Friday, 30 November 2012

Featured Artiste: The Faceless

I had heard good things about The Faceless from a few friends over the past few months without actually listening extensively to their music (strange, because The Faceless are actually immensely popular in the death metal arena), so I thought that I should finally get down and check them out.

I must say that three days of listening almost exclusively to their music has been entertaining and enjoyable. The Faceless are the epitome of a modern metal band - they are at once youthful, energetic, heavy and technical and manage to straddle the fine line that separates each of those characteristics masterfully.

'Leica', off their 2006 album 'Akeldama', starts with an absolute bang and does not let up one bit. The pedants and purists (i.e. douchebags) among us might trash The Faceless for their '-core' sound in here, when in fact the band demonstrates that it is entirely possible to achieve a heavy and full overall sound despite the use of riffs that would admittedly be more readily associated with lighter genres like metalcore and screamo. Key to this is their layered riffing, which can be heard at various points such as 1:54 into the video. This song can be enjoyed at a superficial level; listeners who open their ears are likewise rewarded for their discretion by the band.

Akeldama's titular track takes on a slightly less structured and more experimental approach. The drum work in this piece is an absolute treat to listen to, especially at around the two-minute mark. The band's use of odd time signatures and syncopated beats is tasteful and catchy without being pretentious. The solos scattered throughout the song make for a nice touch without detracting from the main theme. All these are remarkable feats for a relatively young band such as this.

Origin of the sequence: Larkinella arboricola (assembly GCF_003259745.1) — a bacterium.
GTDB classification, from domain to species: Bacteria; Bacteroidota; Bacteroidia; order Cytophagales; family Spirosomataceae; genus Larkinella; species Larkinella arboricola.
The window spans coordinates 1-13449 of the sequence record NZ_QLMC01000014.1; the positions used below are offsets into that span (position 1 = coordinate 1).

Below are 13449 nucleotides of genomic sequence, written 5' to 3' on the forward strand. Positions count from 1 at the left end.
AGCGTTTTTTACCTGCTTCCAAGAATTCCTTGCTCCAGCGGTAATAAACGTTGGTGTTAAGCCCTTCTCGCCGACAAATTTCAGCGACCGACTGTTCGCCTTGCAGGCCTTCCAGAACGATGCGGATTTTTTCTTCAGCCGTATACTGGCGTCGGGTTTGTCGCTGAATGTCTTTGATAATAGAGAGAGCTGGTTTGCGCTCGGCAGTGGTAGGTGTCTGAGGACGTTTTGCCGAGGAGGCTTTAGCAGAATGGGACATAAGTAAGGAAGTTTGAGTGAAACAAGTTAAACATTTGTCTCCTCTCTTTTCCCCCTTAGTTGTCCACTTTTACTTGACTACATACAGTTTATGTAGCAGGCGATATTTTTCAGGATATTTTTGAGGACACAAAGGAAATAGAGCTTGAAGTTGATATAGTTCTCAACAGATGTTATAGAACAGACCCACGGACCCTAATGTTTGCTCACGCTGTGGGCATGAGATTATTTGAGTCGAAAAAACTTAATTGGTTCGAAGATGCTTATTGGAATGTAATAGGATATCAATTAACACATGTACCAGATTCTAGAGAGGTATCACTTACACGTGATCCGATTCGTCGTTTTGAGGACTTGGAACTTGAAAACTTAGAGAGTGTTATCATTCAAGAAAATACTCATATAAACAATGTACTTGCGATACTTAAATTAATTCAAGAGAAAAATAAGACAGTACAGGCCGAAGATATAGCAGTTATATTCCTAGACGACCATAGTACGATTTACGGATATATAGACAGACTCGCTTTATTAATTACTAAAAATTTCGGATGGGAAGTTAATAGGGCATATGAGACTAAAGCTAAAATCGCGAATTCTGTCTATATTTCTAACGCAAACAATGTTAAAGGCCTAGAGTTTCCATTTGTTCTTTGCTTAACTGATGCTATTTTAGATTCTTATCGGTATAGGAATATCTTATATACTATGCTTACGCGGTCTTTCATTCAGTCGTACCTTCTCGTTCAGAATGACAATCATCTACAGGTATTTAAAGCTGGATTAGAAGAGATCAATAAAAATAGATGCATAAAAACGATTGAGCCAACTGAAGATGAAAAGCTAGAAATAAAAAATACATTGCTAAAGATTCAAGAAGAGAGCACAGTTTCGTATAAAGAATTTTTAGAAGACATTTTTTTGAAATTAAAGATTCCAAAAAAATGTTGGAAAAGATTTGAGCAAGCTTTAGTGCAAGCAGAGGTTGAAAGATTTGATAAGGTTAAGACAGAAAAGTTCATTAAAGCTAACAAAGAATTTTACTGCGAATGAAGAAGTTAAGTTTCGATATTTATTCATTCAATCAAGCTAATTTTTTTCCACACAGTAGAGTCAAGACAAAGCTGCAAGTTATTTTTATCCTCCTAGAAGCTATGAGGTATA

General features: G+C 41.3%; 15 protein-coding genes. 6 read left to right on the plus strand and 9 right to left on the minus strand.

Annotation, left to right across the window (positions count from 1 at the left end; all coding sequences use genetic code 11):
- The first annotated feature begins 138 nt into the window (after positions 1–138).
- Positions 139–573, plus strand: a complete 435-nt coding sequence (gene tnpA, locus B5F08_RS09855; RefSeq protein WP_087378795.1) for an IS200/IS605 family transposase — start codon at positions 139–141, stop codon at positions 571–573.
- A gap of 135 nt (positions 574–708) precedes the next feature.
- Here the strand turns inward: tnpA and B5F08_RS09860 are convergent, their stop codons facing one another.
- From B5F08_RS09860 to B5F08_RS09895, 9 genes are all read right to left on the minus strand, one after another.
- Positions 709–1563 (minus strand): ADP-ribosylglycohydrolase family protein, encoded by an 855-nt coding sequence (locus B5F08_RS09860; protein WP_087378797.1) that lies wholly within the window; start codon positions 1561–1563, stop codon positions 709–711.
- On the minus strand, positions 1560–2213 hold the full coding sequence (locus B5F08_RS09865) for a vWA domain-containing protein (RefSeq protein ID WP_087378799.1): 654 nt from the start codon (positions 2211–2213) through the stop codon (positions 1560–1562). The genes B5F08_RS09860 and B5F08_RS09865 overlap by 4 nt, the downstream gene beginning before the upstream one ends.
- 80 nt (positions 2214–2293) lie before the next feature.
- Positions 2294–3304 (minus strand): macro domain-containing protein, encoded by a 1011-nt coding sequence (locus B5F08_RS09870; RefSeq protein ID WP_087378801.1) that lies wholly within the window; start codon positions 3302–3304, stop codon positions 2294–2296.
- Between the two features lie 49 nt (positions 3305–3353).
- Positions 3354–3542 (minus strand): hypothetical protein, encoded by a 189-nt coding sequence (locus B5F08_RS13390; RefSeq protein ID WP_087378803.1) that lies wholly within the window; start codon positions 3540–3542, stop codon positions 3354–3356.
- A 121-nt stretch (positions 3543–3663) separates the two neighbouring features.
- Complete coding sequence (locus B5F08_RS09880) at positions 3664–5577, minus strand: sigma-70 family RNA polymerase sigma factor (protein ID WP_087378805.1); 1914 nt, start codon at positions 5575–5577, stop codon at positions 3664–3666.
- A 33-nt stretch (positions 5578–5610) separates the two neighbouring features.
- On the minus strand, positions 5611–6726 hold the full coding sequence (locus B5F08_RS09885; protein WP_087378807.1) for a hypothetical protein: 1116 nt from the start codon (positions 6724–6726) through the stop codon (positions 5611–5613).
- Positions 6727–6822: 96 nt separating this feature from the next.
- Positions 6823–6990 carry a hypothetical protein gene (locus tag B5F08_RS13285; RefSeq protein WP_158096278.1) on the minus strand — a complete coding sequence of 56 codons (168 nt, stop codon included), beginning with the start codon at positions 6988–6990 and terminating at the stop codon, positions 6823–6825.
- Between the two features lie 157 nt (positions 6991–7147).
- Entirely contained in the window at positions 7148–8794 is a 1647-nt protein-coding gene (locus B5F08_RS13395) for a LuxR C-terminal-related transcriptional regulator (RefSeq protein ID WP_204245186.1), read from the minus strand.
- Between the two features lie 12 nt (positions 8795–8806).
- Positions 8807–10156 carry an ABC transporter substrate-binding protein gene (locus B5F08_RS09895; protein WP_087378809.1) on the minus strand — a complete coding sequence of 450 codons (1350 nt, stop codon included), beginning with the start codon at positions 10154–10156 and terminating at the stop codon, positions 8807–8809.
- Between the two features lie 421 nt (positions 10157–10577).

'Planetary Duality I' and 'Planetary Duality II', taken off the band's second album (titled - you guessed it - 'Planetary Duality') reflect the band's movement towards an even more experimental direction. The album itself is a concept album that depicts a reptilian race called The Illuminati and its control over the world, thus accounting for the random (and admittedly slightly annoying) human wails and gasps at the beginning of Planetary Duality I. I don't fancy this album as much as I do Akeldama, but I can understand what the band are trying to achieve with it.

This understanding is aided with the benefit of context: check out 'Deconsecrate' from their 2012 album 'Autotheism' and you will understand what I was talking about prior. The band is further pushing its musical and artistic boundaries with this album. 'Deconsecrate' contains much of what makes The Faceless so easily accessible but at the same time has new elements that give it a completely different edge to much of The Faceless's earlier work. The lightly-distorted intro and clean vocals aren't to everyone's liking (I especially did not dig the copious amounts of auto-tune splashed onto every single sung syllable), but the saxophone lines in the middle and the guitar solos make the song a more-than-worthy listen. 'Autotheism' is far jazzier than its two predecessors, thanks in no small part to the influence of one Devin Townsend. Many of The Faceless' longtime followers have expressed their disgust/disappointment over the band's latest album; I must say that while it is the least accessible among the three, it contains the most musical depth and variety.

Overall, the band (by extreme metal standards) are a pretty easy and refreshing listen. I would absolutely recommend new fans to first pick up 'Akeldama' and listen to it in its entirety, then grab both 'Autotheism' and 'Planetary Duality' and listen to those two in the mentioned order, or simultaneously.

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